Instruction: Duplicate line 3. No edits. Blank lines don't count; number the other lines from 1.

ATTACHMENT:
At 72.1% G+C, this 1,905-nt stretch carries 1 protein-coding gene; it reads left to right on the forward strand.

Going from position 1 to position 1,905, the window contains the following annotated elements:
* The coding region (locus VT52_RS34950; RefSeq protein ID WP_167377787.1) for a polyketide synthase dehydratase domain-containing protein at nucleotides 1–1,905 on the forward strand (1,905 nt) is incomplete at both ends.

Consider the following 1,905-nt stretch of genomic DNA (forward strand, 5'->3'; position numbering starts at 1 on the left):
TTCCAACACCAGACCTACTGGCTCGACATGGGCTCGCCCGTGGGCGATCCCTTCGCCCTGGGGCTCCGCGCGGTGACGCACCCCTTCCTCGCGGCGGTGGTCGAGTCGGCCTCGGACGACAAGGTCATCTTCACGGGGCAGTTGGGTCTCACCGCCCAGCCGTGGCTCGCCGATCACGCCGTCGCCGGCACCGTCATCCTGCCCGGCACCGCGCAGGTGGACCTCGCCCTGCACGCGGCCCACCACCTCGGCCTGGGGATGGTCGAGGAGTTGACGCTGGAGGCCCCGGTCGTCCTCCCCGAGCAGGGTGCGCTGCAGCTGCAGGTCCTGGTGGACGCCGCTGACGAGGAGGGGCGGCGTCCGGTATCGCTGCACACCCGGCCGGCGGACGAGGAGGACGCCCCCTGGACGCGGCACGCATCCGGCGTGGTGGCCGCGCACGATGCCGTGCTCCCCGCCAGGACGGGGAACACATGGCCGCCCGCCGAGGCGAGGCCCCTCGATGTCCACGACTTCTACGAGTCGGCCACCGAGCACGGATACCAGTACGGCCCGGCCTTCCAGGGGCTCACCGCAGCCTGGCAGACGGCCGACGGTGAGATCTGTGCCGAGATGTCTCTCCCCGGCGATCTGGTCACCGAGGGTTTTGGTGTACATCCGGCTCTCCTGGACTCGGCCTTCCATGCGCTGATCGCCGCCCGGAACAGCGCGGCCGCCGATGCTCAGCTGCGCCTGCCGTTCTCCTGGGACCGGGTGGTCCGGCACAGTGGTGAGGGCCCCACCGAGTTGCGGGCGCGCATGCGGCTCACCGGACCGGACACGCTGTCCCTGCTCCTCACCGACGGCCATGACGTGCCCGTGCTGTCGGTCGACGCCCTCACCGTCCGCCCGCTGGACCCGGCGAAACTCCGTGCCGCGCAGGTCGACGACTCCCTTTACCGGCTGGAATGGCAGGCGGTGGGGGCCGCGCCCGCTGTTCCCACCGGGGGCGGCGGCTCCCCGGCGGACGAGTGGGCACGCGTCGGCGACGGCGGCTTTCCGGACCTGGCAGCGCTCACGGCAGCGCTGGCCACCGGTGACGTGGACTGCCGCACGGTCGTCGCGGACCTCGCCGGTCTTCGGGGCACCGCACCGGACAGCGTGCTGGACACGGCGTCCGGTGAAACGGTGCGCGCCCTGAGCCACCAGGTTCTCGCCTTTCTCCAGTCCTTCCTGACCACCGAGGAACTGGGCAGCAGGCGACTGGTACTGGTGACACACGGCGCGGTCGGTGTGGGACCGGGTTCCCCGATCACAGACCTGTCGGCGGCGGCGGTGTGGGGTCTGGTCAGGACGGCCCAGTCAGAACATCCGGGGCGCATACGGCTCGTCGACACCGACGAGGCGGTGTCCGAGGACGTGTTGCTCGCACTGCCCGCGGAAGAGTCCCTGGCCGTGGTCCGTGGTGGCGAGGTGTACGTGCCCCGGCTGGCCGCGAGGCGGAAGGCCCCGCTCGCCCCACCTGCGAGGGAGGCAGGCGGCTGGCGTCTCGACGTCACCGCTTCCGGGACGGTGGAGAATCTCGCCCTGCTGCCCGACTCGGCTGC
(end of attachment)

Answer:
* The coding region (locus VT52_RS34950; RefSeq protein ID WP_167377787.1) for a polyketide synthase dehydratase domain-containing protein at nucleotides 1–1,905 on the forward strand (1,905 nt) is incomplete at both ends.